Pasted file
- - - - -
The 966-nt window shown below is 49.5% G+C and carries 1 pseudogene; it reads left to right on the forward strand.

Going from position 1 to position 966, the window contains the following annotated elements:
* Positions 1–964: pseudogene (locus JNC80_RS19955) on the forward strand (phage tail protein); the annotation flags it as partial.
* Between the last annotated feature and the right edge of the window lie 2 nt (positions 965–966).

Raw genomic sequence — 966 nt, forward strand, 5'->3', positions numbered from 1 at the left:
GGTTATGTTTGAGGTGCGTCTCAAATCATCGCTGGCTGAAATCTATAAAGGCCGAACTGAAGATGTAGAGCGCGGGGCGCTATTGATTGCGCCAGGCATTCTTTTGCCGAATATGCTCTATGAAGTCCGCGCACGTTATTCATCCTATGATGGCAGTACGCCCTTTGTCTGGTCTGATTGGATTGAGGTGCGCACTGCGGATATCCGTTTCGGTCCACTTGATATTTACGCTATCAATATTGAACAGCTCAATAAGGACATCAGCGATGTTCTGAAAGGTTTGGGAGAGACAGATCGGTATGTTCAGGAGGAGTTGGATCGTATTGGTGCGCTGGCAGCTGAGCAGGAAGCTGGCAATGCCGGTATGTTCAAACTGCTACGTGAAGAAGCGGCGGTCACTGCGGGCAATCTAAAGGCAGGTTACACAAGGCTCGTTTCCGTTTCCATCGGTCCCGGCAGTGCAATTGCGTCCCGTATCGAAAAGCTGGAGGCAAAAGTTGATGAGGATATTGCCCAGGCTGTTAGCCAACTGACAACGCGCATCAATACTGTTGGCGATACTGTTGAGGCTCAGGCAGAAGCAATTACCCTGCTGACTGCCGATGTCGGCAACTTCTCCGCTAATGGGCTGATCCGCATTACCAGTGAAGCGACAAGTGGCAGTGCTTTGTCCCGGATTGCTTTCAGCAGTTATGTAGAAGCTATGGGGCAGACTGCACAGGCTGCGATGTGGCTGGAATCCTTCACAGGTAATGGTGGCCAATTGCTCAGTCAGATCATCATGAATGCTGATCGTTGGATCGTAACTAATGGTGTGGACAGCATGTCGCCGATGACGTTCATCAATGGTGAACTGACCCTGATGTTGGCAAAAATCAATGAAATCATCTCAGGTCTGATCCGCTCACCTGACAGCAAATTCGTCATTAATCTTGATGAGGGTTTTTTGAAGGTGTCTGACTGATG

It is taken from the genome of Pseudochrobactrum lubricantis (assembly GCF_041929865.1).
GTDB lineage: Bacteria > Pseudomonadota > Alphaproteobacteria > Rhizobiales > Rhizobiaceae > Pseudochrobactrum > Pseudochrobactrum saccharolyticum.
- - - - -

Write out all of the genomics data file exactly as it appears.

The 966-nt window shown below is 49.5% G+C and carries 1 pseudogene; it reads left to right on the forward strand.

Going from position 1 to position 966, the window contains the following annotated elements:
* Positions 1–964: pseudogene (locus JNC80_RS19955) on the forward strand (phage tail protein); the annotation flags it as partial.
* Between the last annotated feature and the right edge of the window lie 2 nt (positions 965–966).

Raw genomic sequence — 966 nt, forward strand, 5'->3', positions numbered from 1 at the left:
GGTTATGTTTGAGGTGCGTCTCAAATCATCGCTGGCTGAAATCTATAAAGGCCGAACTGAAGATGTAGAGCGCGGGGCGCTATTGATTGCGCCAGGCATTCTTTTGCCGAATATGCTCTATGAAGTCCGCGCACGTTATTCATCCTATGATGGCAGTACGCCCTTTGTCTGGTCTGATTGGATTGAGGTGCGCACTGCGGATATCCGTTTCGGTCCACTTGATATTTACGCTATCAATATTGAACAGCTCAATAAGGACATCAGCGATGTTCTGAAAGGTTTGGGAGAGACAGATCGGTATGTTCAGGAGGAGTTGGATCGTATTGGTGCGCTGGCAGCTGAGCAGGAAGCTGGCAATGCCGGTATGTTCAAACTGCTACGTGAAGAAGCGGCGGTCACTGCGGGCAATCTAAAGGCAGGTTACACAAGGCTCGTTTCCGTTTCCATCGGTCCCGGCAGTGCAATTGCGTCCCGTATCGAAAAGCTGGAGGCAAAAGTTGATGAGGATATTGCCCAGGCTGTTAGCCAACTGACAACGCGCATCAATACTGTTGGCGATACTGTTGAGGCTCAGGCAGAAGCAATTACCCTGCTGACTGCCGATGTCGGCAACTTCTCCGCTAATGGGCTGATCCGCATTACCAGTGAAGCGACAAGTGGCAGTGCTTTGTCCCGGATTGCTTTCAGCAGTTATGTAGAAGCTATGGGGCAGACTGCACAGGCTGCGATGTGGCTGGAATCCTTCACAGGTAATGGTGGCCAATTGCTCAGTCAGATCATCATGAATGCTGATCGTTGGATCGTAACTAATGGTGTGGACAGCATGTCGCCGATGACGTTCATCAATGGTGAACTGACCCTGATGTTGGCAAAAATCAATGAAATCATCTCAGGTCTGATCCGCTCACCTGACAGCAAATTCGTCATTAATCTTGATGAGGGTTTTTTGAAGGTGTCTGACTGATG

It is taken from the genome of Pseudochrobactrum lubricantis (assembly GCF_041929865.1).
GTDB lineage: Bacteria > Pseudomonadota > Alphaproteobacteria > Rhizobiales > Rhizobiaceae > Pseudochrobactrum > Pseudochrobactrum saccharolyticum.